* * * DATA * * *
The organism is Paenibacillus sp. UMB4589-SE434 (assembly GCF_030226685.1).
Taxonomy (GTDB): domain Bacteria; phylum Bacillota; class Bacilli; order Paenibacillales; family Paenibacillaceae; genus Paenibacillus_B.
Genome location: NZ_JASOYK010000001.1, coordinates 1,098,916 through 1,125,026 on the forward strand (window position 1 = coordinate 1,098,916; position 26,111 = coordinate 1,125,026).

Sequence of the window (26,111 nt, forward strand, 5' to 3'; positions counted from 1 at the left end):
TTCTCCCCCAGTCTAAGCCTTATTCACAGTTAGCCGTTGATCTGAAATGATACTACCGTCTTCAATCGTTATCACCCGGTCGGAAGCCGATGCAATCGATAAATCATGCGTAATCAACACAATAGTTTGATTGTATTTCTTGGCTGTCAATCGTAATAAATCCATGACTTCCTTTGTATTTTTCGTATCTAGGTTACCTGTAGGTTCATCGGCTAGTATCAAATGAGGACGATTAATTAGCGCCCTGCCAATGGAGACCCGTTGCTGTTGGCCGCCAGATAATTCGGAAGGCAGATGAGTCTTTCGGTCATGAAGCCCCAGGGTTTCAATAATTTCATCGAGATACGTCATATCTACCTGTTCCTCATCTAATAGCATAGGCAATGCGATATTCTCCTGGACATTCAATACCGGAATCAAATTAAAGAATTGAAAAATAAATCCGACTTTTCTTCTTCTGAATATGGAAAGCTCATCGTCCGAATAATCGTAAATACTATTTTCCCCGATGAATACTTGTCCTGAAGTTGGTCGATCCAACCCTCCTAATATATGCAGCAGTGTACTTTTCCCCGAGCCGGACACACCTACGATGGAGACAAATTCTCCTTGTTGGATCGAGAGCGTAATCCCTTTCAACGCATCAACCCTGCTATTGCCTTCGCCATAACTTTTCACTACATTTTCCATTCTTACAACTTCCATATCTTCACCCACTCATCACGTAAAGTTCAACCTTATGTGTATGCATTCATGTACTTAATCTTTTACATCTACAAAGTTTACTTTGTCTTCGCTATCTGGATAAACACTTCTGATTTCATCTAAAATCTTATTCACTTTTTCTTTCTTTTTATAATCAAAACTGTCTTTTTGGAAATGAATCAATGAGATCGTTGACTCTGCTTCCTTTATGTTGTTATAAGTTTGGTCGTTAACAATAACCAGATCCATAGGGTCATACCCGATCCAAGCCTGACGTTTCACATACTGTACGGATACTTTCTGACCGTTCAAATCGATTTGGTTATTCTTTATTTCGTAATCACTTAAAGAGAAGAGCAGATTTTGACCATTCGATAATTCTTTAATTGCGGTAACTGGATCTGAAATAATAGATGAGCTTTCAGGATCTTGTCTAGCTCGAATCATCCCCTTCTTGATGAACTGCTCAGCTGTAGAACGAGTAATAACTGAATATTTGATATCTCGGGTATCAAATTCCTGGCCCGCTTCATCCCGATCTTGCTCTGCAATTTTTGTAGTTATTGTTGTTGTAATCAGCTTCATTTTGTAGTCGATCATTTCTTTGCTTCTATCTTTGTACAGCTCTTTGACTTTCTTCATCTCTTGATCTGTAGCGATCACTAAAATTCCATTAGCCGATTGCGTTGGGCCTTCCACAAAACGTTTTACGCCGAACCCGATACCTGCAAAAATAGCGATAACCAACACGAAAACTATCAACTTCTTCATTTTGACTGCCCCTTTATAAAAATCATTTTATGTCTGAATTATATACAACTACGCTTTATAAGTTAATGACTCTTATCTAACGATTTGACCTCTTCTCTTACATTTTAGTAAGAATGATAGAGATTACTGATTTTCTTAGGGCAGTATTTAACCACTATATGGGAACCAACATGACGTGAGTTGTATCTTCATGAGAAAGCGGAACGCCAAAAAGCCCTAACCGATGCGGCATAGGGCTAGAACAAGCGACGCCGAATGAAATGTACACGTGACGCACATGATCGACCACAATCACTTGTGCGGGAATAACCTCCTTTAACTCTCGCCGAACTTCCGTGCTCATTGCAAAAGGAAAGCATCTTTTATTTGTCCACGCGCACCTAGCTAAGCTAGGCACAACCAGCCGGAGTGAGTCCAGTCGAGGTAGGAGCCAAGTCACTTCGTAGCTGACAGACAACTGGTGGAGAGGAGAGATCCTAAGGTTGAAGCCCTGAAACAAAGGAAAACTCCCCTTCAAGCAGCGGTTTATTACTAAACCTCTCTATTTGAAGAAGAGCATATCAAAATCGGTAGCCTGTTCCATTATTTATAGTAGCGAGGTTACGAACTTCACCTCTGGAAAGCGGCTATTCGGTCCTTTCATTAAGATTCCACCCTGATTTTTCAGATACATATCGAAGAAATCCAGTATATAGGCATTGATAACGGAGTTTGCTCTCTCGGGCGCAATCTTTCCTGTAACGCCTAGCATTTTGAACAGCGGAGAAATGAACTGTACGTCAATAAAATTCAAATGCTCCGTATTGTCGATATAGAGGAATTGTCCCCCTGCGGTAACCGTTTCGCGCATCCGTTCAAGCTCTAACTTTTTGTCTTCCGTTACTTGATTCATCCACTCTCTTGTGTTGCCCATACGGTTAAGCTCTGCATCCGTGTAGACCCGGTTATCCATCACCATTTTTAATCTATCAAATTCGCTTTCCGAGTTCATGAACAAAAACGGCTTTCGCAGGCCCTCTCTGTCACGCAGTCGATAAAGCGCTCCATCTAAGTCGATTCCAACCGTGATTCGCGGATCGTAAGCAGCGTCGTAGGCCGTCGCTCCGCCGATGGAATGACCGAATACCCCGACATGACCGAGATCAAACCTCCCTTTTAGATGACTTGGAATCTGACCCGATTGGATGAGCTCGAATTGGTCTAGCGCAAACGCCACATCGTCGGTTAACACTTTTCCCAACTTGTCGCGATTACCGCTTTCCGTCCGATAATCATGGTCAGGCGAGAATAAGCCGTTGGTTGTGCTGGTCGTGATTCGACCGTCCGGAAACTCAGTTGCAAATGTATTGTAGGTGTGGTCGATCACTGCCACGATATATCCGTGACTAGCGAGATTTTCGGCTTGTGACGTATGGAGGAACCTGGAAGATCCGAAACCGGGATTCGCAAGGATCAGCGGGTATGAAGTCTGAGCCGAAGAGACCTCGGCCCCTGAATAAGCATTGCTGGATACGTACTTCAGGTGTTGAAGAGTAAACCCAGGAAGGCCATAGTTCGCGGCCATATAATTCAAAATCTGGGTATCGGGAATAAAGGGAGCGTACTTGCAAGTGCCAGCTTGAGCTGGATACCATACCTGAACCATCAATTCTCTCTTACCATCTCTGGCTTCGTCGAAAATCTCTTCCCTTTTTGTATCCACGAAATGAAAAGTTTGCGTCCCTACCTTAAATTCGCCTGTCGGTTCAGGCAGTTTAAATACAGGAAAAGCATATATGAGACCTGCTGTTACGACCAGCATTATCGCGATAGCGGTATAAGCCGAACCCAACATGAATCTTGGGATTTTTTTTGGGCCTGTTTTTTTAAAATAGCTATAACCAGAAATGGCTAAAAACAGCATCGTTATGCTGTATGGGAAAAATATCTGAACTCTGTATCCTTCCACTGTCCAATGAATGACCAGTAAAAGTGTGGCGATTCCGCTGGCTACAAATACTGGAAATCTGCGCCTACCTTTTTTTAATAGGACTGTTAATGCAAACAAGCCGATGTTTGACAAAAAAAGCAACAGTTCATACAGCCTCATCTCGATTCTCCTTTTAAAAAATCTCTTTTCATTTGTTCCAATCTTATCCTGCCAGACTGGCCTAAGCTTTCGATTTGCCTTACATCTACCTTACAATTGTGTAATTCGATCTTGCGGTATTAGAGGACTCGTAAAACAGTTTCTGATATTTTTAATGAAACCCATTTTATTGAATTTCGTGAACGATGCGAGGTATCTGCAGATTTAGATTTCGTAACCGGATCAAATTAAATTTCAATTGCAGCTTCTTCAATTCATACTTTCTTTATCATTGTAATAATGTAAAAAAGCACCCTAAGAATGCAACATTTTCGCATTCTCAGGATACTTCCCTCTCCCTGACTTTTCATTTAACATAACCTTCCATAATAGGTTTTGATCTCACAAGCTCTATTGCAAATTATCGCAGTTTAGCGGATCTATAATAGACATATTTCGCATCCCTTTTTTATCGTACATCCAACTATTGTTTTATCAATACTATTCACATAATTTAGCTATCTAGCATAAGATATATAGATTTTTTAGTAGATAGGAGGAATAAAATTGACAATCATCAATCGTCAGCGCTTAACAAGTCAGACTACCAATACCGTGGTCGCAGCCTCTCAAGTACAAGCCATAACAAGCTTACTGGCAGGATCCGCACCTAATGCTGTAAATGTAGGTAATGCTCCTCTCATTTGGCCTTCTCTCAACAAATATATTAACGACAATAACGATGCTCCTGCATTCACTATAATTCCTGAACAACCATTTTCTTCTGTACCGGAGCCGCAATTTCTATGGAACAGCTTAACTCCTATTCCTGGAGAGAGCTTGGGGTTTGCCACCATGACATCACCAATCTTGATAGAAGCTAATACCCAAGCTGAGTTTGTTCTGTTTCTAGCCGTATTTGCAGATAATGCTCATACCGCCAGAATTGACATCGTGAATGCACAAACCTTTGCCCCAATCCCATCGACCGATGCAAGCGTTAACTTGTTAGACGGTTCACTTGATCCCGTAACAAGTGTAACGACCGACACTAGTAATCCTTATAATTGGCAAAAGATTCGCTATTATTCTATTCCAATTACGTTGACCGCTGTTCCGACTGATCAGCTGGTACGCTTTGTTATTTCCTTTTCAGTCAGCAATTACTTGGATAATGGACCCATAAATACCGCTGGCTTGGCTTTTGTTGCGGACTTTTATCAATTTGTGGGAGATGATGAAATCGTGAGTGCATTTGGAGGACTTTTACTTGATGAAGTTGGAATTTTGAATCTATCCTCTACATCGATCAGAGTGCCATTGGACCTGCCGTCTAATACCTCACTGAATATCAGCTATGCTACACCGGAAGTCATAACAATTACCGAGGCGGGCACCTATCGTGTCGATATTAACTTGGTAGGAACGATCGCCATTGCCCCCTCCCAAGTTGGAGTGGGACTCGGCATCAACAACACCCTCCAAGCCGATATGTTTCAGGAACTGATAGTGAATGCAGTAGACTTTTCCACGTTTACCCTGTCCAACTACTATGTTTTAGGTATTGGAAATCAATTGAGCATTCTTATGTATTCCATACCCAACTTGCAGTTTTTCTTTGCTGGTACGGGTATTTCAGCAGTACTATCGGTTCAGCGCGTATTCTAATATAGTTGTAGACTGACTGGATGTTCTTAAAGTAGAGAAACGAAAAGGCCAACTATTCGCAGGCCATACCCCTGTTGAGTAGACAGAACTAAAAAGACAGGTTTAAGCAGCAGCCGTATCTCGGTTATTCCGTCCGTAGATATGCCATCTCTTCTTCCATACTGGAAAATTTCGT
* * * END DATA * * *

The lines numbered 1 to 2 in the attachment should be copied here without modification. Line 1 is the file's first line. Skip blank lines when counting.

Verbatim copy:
The organism is Paenibacillus sp. UMB4589-SE434 (assembly GCF_030226685.1).
Taxonomy (GTDB): domain Bacteria; phylum Bacillota; class Bacilli; order Paenibacillales; family Paenibacillaceae; genus Paenibacillus_B.